Georgia’s gross external debt amounted to USD 10.8 billion of which USD 3.6 billion was public sector debt and USD 866.6 million of the country’s central bank as of September 30, 2011, according to the National Bank of Georgia.
The banking sector accounted 18.1% share of the gross external debt, or USD 2 billion, according to the figures released by the central bank last week. It said that 95.3% of the gross external debt was denominated in foreign currency.
The credit rating agency Fitch, which has raised Georgia’s sovereign-credit rating one notch to BB-, three short of investment grade, said in December, that general government debt was set to decline in 2012-2013 from the peak of 37% of GDP reached in 2010.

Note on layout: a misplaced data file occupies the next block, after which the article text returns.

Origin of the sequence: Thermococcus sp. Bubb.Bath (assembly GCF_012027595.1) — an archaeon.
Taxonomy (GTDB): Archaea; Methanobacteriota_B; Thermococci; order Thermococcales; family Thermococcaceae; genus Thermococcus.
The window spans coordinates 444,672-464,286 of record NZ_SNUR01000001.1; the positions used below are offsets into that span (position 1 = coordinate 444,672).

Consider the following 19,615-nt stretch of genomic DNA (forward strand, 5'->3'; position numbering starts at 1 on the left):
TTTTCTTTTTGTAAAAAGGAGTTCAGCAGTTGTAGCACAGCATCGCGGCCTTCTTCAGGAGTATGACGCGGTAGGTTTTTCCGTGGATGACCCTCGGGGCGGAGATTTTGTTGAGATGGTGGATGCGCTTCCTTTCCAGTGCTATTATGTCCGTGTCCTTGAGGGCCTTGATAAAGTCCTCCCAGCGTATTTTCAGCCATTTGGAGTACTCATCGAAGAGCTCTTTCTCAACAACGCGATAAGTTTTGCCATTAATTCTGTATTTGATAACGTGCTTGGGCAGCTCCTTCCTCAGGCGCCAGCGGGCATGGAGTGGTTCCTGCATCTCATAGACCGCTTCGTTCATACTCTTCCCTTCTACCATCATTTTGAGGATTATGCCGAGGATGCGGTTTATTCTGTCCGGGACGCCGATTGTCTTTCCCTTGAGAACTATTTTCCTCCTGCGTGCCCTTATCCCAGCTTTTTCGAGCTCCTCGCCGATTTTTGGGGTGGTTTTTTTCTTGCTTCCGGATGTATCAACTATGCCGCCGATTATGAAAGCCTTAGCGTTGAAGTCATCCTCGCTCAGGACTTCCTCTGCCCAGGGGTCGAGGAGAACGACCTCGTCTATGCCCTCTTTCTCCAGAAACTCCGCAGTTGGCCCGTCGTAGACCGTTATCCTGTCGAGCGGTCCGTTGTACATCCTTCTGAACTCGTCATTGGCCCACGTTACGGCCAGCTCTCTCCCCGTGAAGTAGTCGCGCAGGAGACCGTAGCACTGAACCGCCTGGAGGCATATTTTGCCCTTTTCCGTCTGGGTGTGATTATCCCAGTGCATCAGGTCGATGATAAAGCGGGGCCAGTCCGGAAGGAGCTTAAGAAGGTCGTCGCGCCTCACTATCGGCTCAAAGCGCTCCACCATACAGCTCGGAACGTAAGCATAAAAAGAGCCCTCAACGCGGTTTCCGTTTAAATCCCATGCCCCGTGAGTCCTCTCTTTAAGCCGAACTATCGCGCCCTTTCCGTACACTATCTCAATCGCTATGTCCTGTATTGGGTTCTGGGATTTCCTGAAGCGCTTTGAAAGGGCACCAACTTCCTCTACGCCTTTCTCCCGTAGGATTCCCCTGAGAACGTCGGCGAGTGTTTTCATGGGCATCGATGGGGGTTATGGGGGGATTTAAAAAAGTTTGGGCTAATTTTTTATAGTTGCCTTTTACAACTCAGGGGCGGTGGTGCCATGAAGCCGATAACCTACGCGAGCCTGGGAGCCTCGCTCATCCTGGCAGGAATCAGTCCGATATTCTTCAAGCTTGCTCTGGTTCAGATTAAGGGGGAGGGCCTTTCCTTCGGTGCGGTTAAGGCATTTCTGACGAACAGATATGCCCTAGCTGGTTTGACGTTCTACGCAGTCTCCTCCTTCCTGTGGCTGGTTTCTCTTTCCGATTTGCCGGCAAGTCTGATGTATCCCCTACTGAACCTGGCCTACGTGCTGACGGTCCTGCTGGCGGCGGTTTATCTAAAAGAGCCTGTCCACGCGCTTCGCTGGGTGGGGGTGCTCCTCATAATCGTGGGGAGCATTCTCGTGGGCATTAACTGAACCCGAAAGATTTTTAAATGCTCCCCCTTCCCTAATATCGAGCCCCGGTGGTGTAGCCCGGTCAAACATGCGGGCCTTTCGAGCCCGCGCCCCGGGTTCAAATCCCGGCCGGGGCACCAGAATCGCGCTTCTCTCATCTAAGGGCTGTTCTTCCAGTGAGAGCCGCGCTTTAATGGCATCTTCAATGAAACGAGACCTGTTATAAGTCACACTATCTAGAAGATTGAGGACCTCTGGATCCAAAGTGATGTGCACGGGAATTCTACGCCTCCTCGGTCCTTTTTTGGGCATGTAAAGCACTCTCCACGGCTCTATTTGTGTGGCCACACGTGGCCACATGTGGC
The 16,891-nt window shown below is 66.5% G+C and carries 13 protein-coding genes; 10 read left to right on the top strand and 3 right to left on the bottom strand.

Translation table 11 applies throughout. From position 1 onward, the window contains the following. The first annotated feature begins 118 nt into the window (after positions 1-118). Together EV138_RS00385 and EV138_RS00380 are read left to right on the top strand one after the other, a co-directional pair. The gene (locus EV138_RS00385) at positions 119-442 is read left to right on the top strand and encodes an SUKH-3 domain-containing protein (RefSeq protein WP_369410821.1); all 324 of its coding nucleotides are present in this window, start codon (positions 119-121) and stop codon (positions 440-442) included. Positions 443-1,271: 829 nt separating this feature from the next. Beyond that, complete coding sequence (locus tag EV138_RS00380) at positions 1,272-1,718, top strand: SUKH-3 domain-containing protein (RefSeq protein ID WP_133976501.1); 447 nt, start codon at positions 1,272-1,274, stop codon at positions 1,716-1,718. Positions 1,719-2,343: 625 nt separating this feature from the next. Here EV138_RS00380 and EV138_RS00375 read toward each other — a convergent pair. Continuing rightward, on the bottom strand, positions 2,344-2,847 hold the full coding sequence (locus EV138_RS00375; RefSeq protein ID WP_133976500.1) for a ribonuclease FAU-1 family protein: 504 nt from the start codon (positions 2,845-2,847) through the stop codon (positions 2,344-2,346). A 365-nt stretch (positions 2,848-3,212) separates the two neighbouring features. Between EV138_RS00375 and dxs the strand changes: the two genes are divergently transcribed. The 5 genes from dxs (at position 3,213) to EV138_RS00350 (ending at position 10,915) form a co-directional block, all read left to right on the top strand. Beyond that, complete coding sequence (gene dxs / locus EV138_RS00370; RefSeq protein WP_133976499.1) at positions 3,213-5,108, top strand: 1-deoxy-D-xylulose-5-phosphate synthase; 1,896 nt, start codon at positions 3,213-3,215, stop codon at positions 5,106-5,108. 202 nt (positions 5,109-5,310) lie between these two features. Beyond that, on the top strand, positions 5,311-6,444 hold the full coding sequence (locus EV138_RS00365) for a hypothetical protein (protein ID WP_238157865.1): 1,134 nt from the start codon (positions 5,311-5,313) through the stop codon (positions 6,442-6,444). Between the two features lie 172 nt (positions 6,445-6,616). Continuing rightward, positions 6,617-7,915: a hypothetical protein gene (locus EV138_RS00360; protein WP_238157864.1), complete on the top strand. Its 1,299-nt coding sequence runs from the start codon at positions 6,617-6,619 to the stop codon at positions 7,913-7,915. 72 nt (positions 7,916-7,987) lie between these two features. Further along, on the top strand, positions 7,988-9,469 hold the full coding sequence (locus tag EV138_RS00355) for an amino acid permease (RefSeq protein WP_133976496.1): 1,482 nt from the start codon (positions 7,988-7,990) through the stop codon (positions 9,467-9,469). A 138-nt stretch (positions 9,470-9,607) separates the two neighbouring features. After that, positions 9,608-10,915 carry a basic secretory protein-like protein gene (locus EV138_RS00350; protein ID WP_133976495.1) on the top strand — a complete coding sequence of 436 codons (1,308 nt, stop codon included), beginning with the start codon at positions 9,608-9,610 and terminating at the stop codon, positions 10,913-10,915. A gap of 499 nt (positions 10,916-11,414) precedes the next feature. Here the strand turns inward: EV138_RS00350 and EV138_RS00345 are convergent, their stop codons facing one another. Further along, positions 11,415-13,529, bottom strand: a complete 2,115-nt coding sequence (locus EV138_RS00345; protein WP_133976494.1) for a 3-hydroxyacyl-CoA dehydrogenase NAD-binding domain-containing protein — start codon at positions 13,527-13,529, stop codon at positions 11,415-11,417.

It also said that while 79% of debt was in foreign currency, “Georgia can still borrow from multilateral and bilateral sources.”
“Concessional terms bring down debt servicing costs relative to peers. Georgia has smoothed its maturity profile following a successful Eurobond issue in April 2011, whose proceeds were used to buy back the majority of a Eurobond maturing in 2013,” the credit rating agency said.
Fitch also said that Georgia’s current account deficit, estimated at 11% of GDP in 2011, was a weakness, which was not expected to significantly narrow.
“Equity foreign direct investment will finance around half of the CAD [current account deficit] in 2012-2013. The rest is financed by a mixture of public and private sector borrowing. As a result, net external debt is amongst the highest among 'BB'-rated sovereigns at 47% of GDP,” the credit rating agency said.